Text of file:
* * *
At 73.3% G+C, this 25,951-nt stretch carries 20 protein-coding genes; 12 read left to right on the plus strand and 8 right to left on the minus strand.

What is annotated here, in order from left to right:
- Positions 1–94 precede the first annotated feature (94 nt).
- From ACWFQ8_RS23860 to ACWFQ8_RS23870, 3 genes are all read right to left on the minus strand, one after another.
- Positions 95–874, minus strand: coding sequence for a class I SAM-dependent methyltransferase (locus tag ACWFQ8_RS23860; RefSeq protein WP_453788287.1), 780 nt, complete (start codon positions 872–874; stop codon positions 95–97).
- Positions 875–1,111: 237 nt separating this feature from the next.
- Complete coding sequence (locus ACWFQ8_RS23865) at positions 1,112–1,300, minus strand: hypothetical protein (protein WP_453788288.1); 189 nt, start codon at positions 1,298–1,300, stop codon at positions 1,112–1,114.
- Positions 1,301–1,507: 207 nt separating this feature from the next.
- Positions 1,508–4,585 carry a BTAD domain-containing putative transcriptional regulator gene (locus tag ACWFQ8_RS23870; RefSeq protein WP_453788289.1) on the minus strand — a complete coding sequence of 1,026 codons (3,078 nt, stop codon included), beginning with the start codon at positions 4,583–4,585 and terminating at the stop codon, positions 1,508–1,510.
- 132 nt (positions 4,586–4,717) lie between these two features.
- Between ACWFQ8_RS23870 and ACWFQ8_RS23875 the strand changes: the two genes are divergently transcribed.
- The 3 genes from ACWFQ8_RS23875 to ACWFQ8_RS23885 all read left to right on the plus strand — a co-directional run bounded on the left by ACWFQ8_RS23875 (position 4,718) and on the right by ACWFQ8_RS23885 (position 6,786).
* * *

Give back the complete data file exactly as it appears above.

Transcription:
At 73.3% G+C, this 25,951-nt stretch carries 20 protein-coding genes; 12 read left to right on the plus strand and 8 right to left on the minus strand.

What is annotated here, in order from left to right:
- Positions 1–94 precede the first annotated feature (94 nt).
- From ACWFQ8_RS23860 to ACWFQ8_RS23870, 3 genes are all read right to left on the minus strand, one after another.
- Positions 95–874, minus strand: coding sequence for a class I SAM-dependent methyltransferase (locus tag ACWFQ8_RS23860; RefSeq protein WP_453788287.1), 780 nt, complete (start codon positions 872–874; stop codon positions 95–97).
- Positions 875–1,111: 237 nt separating this feature from the next.
- Complete coding sequence (locus ACWFQ8_RS23865) at positions 1,112–1,300, minus strand: hypothetical protein (protein WP_453788288.1); 189 nt, start codon at positions 1,298–1,300, stop codon at positions 1,112–1,114.
- Positions 1,301–1,507: 207 nt separating this feature from the next.
- Positions 1,508–4,585 carry a BTAD domain-containing putative transcriptional regulator gene (locus tag ACWFQ8_RS23870; RefSeq protein WP_453788289.1) on the minus strand — a complete coding sequence of 1,026 codons (3,078 nt, stop codon included), beginning with the start codon at positions 4,583–4,585 and terminating at the stop codon, positions 1,508–1,510.
- 132 nt (positions 4,586–4,717) lie between these two features.
- Between ACWFQ8_RS23870 and ACWFQ8_RS23875 the strand changes: the two genes are divergently transcribed.
- The 3 genes from ACWFQ8_RS23875 to ACWFQ8_RS23885 all read left to right on the plus strand — a co-directional run bounded on the left by ACWFQ8_RS23875 (position 4,718) and on the right by ACWFQ8_RS23885 (position 6,786).